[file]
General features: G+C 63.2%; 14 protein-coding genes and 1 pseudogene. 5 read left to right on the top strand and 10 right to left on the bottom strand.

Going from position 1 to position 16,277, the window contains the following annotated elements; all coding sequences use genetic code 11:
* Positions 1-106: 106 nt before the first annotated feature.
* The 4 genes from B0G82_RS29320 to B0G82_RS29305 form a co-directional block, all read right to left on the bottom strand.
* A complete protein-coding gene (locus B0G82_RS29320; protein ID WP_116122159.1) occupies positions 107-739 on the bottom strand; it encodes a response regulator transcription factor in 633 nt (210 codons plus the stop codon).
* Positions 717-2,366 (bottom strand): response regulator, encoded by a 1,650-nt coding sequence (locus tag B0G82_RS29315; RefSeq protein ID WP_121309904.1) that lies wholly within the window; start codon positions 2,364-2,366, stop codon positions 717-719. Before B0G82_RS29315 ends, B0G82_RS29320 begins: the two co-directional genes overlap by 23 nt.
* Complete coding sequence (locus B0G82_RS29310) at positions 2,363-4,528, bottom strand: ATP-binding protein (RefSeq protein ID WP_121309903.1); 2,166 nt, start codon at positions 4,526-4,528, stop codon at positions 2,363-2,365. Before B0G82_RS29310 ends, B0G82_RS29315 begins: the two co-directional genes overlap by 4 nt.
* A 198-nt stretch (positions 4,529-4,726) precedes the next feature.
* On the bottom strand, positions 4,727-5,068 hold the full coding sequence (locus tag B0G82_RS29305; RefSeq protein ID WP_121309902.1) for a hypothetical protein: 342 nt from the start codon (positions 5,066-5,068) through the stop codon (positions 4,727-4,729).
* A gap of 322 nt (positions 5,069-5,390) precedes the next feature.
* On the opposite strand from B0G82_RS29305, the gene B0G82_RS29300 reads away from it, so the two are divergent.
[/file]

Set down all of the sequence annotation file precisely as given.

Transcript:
General features: G+C 63.2%; 14 protein-coding genes and 1 pseudogene. 5 read left to right on the top strand and 10 right to left on the bottom strand.

Going from position 1 to position 16,277, the window contains the following annotated elements; all coding sequences use genetic code 11:
* Positions 1-106: 106 nt before the first annotated feature.
* The 4 genes from B0G82_RS29320 to B0G82_RS29305 form a co-directional block, all read right to left on the bottom strand.
* A complete protein-coding gene (locus B0G82_RS29320; protein ID WP_116122159.1) occupies positions 107-739 on the bottom strand; it encodes a response regulator transcription factor in 633 nt (210 codons plus the stop codon).
* Positions 717-2,366 (bottom strand): response regulator, encoded by a 1,650-nt coding sequence (locus tag B0G82_RS29315; RefSeq protein ID WP_121309904.1) that lies wholly within the window; start codon positions 2,364-2,366, stop codon positions 717-719. Before B0G82_RS29315 ends, B0G82_RS29320 begins: the two co-directional genes overlap by 23 nt.
* Complete coding sequence (locus B0G82_RS29310) at positions 2,363-4,528, bottom strand: ATP-binding protein (RefSeq protein ID WP_121309903.1); 2,166 nt, start codon at positions 4,526-4,528, stop codon at positions 2,363-2,365. Before B0G82_RS29310 ends, B0G82_RS29315 begins: the two co-directional genes overlap by 4 nt.
* A 198-nt stretch (positions 4,529-4,726) precedes the next feature.
* On the bottom strand, positions 4,727-5,068 hold the full coding sequence (locus tag B0G82_RS29305; RefSeq protein ID WP_121309902.1) for a hypothetical protein: 342 nt from the start codon (positions 5,066-5,068) through the stop codon (positions 4,727-4,729).
* A gap of 322 nt (positions 5,069-5,390) precedes the next feature.
* On the opposite strand from B0G82_RS29305, the gene B0G82_RS29300 reads away from it, so the two are divergent.